Ask the Coach - Page 2
Considering the Big Zero (Drop)
I have calf problems and chronic Achilles tendonitis and I’ve heard transitioning into zero-drop running shoes can help. Fact or wishful thinking?
—Gerald Madler, Columbus, GA
Chronic Achilles tendonitis is an inflammatory condition caused by trauma or overuse to the largest tendon in the body. Relief requires allowing the micro-tears to heal and inflammation to reduce, which means ... time off—the remedy no runner wants to hear.
Says Dr. Ray McClanahan, sports podiatrist and founder of Northwest Foot & Ankle, “Zero- drop shoes can be helpful in restoring Achilles tendon and calf health, but should be used appropriately and in combination with a proper training plan, including gradual changes in both training volume and intensity.” I usually transition my clients with progressive barefoot walking and grass sprints. The goal is to build strong, healthy and injury-resistant lower legs.
Using footwear with an extreme differential between heel and toe (like 14mm) may actually shorten your Achilles tendon. Although rapidly changing, this design still encompasses most conventional shoes on the market.
Recovering on the Run?
My understanding is that a recovery run is an easy run the day after a serious training effort. Is there really a benefit to running as recovery, or is it better to do a non-running activity such as cycling? Is a recovery run just a way to keep your weekly mileage up, or is there more to it than that?
—Ian Rodrigues, Bradford, ONT
Since athletes vary greatly in genetics, physiology and athletic history, a one-size-fits- all approach to recovery is difficult to prescribe. For example an athlete who is at the end of peak week might be teetering on becoming injured; a recovery run could push him over the brink. Another runner who is in the early stages of a training program and has years of experience might feel great after a hard effort, having caused no significant structural damage. The former might need either a whole day off or a recovery bike ride. The latter can probably benefit from a recovery run.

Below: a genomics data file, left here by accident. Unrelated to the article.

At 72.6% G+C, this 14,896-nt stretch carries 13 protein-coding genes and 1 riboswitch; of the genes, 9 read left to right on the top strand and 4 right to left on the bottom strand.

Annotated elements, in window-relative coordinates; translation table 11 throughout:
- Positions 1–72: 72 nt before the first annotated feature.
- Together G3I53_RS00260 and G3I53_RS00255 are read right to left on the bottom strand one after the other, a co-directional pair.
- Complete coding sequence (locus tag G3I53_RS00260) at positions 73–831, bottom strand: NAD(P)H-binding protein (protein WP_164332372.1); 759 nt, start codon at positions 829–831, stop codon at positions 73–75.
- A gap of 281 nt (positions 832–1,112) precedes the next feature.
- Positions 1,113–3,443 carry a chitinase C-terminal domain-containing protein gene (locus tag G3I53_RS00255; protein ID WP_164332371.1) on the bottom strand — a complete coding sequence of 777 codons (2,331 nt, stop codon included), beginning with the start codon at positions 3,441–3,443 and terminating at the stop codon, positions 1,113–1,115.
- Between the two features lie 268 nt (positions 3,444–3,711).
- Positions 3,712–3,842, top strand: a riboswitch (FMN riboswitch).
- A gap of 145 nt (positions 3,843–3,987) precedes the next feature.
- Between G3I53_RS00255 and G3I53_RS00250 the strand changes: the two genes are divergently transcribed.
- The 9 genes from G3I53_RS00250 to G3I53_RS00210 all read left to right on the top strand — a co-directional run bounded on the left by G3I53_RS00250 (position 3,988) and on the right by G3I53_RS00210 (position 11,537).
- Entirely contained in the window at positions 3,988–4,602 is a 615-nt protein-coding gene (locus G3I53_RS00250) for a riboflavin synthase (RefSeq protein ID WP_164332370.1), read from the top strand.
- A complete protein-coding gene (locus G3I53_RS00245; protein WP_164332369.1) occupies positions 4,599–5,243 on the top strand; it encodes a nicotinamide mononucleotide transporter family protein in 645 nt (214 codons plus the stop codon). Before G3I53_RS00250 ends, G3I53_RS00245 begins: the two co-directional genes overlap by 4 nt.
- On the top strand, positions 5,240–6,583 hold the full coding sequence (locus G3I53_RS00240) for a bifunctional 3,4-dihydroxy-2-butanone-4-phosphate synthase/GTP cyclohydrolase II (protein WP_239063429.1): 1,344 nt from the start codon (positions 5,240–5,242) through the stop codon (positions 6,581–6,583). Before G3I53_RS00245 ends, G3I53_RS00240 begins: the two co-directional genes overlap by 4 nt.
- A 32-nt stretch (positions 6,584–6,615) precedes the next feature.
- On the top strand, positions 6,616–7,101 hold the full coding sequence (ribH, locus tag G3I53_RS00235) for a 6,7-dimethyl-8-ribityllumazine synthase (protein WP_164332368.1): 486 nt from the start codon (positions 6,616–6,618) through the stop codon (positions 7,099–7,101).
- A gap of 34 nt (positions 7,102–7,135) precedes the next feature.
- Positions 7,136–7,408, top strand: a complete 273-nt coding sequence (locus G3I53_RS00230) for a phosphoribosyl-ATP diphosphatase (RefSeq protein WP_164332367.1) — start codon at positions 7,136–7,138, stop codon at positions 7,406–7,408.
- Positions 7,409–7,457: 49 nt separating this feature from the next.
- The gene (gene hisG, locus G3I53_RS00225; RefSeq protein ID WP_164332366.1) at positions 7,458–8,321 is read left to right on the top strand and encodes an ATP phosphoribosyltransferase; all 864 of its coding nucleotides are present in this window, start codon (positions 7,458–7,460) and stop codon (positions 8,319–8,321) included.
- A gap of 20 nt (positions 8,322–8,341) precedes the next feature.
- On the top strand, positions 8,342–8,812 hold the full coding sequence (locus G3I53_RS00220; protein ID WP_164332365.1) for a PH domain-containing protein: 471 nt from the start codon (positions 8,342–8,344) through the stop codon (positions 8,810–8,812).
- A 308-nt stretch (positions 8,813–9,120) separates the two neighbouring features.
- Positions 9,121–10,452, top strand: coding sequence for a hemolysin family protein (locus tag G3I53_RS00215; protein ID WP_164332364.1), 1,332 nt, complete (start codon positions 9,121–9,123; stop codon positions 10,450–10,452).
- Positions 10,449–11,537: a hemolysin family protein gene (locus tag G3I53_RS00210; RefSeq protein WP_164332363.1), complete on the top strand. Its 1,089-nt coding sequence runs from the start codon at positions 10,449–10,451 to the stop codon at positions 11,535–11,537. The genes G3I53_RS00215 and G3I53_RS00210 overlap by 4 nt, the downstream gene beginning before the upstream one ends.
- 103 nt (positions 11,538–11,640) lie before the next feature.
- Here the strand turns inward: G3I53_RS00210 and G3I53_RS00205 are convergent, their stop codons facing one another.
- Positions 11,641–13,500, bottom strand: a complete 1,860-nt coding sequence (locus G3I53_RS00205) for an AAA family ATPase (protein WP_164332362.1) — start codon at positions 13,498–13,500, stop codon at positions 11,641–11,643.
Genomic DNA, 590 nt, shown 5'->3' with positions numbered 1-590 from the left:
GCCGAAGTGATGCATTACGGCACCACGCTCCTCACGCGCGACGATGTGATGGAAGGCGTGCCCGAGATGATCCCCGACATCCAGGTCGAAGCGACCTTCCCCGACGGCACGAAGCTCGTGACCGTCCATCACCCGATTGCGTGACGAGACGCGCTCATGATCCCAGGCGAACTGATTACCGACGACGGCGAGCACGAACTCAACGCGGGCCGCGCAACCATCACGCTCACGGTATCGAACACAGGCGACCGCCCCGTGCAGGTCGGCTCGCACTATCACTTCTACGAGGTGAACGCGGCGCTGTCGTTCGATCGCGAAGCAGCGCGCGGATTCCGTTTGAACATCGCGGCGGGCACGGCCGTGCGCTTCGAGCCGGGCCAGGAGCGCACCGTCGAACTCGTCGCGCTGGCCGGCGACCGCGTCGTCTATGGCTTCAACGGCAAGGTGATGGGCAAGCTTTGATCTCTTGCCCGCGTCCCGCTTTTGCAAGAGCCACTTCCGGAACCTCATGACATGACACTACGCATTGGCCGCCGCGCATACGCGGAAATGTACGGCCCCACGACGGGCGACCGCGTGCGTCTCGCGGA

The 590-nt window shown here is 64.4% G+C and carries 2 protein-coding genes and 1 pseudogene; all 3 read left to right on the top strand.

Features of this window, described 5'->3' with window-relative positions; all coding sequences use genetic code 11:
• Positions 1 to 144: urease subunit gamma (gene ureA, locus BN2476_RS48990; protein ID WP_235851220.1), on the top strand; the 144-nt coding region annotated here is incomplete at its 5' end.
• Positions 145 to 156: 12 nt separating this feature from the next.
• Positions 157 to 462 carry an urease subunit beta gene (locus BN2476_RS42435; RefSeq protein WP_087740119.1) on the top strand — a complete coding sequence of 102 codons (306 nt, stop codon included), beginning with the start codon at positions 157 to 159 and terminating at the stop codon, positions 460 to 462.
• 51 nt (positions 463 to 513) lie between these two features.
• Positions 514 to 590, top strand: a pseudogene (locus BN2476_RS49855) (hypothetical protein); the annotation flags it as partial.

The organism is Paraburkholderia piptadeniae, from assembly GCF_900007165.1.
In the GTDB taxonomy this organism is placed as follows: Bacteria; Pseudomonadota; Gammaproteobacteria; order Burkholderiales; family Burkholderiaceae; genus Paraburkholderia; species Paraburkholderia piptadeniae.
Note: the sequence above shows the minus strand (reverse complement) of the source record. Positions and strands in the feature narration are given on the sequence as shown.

I like to have trail runners reduce the pounding by occasionally spinning easy on a bike or swimming for active recovery sessions. These athletes are of varying ability, but are usually pushing the upper limits of their run volume. The goal is to get blood flowing to your muscles (to quicken recovery), but not put more trauma on your tendons and joints.
Coach Hal Higdon, author of 34 books, including the best-selling Marathon: The Ultimate Training Guide, takes an antagonistic view of cross training for recovery, however, saying, “You may convert what should be an ‘easy’ day to a ‘hard’ day by using different muscles and miss the benefit you get from resting your body to get it ready for the next hard running workout.” If you are nailing all your important workouts through the week, don’t stress out on your recovery run. Listening to your body and knowing when it can handle one, and when it can’t, is the key.